SEA FEVER – Review
SEA FEVER will be available on Digital and On Demand on April 10th.
Review by Matthew Lowery
Stories about aquatic terrors are certainly nothing new, dating back to the ancient Greek legend of the Hydra. Authors like H.P. Lovecraft, Jules Verne, and Herman Melville became famous for writing such tales about underwater monsters. In films, there have been tons about undersea creatures terrorizing people, most famously being Spielberg’s 1975 classic, Jaws. However, after the release of 1979’s Alien, people were more focused on outer space terrors than those from the depths. Around the late 1980s, there was a string of underwater creature films released, including The Abyss, Leviathan, and Deepstar Six. Most recently, we had the surprisingly effective deep-sea thriller, Underwater, and now we have another one straight from Ireland. This time, it’s from writer-director Neasa Hardiman, who previously directed TV shows like Happy Valley, The Inhumans, and Jessica Jones. She’s now making her feature film debut with the ocean-based thriller, Sea Fever.
Marine-biology student Siobhán (Hermione Corfield) is tasked to embark on a week-long trip aboard a rusty old fishing boat. Headed by husband and wife Gerard (Dougray Scott) and Freya (Connie Nielsen), she’s tasked with photographing their catches for anomalies. During the trip, the crew discovers a giant creature underwater has attached its tendrils to the boat, stranding them. The creature eventually frees them, but not before leaving behind some sludge carrying some deadly parasites that begin to spread. Crew member Johnny (Jack Hickey) ends up getting infected and dies, making the rest increasingly paranoid about who’s next. To make matters worse, the parasites have taken over their water supply, making it easier to infect the crew. Against all odds, Siobhán must overcome her shyness and win the crew’s trust if they’re going to survive. Who will live through this, and who will be the next victim?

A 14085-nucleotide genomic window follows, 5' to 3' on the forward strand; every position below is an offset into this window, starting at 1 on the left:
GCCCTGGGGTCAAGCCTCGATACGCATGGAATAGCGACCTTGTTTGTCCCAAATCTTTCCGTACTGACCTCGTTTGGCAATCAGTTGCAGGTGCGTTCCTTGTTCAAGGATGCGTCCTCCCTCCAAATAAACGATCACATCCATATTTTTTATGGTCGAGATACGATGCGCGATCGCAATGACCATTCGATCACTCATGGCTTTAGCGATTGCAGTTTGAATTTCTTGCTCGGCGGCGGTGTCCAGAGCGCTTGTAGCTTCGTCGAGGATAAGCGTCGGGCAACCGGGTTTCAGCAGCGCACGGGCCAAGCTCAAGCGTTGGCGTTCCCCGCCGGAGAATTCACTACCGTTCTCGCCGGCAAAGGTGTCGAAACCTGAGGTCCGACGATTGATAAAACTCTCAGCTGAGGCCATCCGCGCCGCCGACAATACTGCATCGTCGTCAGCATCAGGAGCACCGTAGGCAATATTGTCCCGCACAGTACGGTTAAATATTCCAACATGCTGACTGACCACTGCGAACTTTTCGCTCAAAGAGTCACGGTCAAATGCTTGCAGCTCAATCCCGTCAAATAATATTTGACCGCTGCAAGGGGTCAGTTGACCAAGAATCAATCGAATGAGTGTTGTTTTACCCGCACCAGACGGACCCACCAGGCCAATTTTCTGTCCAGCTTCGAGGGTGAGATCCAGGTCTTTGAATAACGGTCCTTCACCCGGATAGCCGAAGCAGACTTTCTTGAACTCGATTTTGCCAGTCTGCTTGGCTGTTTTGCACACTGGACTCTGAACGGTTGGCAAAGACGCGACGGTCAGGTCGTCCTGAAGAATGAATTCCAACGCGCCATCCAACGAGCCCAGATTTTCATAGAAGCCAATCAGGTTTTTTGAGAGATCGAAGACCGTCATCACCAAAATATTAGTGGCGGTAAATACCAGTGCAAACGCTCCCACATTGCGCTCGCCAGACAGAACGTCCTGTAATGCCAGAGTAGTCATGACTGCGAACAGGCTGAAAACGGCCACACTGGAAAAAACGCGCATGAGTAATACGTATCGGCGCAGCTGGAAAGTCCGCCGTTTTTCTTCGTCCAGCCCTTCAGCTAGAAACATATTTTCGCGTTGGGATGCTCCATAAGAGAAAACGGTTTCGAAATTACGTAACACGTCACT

Sea Fever certainly takes influence from other, better movies, but it’s well-crafted and well-acted enough to stand on its own. Given she had more experience directing for TV, Hardiman’s direction is surprisingly decent, using tracking shots and some dynamic lighting. Performance-wise, everyone delivers a solid performance, especially lead actors Corfield, Nielsen, and Scott, who all help to carry the film. Corfield adds a very human element to the proceedings, and Nielsen and Scott feel like a couple with a history. There are some nice practical effects used, and the digital effects work used for the undersea creatures isn’t too bad. Sea Fever does take time out to develop the characters, even if things don’t pick up until halfway through. Once it does, it becomes an intense thriller where you’re not sure who’s infected, who’s safe, and what’ll happen next. It’s a solid effort for a debut feature film.
As I alluded to earlier, it’s easy to draw comparisons between Sea Fever and various other films of similar ilk. Structurally, the film feels like a cross between Alien and The Thing, with some elements of Jaws also thrown in. There’s the undersea creature terrorizing people, the crew growing paranoid over one another, and even scenes reminiscent of those films. Then again, a film taking influence from other films is nothing new, so long as it ends up being good. In this case, Sea Fever is an impressive horror thriller with enough style and acting to keep one’s interest. Plus, at a brisk 97 minutes, the film doesn’t outstay its welcome and moves at a solid pace. It won’t set the world on fire or have a major impact, but it shows that Neasa Hardiman has potential. Overall, Sea Fever is an ocean-based thriller that’s worth one’s salt.
3 out of 4 stars